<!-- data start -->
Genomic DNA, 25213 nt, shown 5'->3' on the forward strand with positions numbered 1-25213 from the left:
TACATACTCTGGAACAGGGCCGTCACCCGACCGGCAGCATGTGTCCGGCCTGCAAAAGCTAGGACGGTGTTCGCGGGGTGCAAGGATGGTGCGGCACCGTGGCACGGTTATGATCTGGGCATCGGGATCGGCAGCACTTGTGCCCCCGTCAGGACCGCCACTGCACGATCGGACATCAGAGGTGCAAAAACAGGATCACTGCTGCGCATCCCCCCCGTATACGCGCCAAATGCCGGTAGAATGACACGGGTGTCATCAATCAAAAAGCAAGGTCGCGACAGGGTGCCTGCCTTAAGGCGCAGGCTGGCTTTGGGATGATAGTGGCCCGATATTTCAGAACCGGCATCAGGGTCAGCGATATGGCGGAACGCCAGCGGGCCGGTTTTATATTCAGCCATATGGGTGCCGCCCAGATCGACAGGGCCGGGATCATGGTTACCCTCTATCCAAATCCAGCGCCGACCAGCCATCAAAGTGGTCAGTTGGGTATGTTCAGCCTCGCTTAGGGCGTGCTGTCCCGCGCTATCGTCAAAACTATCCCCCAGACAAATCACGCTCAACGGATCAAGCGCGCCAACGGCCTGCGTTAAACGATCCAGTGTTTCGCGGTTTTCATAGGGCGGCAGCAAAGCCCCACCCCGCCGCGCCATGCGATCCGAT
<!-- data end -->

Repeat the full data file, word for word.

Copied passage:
Genomic DNA, 25213 nt, shown 5'->3' on the forward strand with positions numbered 1-25213 from the left:
TACATACTCTGGAACAGGGCCGTCACCCGACCGGCAGCATGTGTCCGGCCTGCAAAAGCTAGGACGGTGTTCGCGGGGTGCAAGGATGGTGCGGCACCGTGGCACGGTTATGATCTGGGCATCGGGATCGGCAGCACTTGTGCCCCCGTCAGGACCGCCACTGCACGATCGGACATCAGAGGTGCAAAAACAGGATCACTGCTGCGCATCCCCCCCGTATACGCGCCAAATGCCGGTAGAATGACACGGGTGTCATCAATCAAAAAGCAAGGTCGCGACAGGGTGCCTGCCTTAAGGCGCAGGCTGGCTTTGGGATGATAGTGGCCCGATATTTCAGAACCGGCATCAGGGTCAGCGATATGGCGGAACGCCAGCGGGCCGGTTTTATATTCAGCCATATGGGTGCCGCCCAGATCGACAGGGCCGGGATCATGGTTACCCTCTATCCAAATCCAGCGCCGACCAGCCATCAAAGTGGTCAGTTGGGTATGTTCAGCCTCGCTTAGGGCGTGCTGTCCCGCGCTATCGTCAAAACTATCCCCCAGACAAATCACGCTCAACGGATCAAGCGCGCCAACGGCCTGCGTTAAACGATCCAGTGTTTCGCGGTTTTCATAGGGCGGCAGCAAAGCCCCACCCCGCCGCGCCATGCGATCCGAT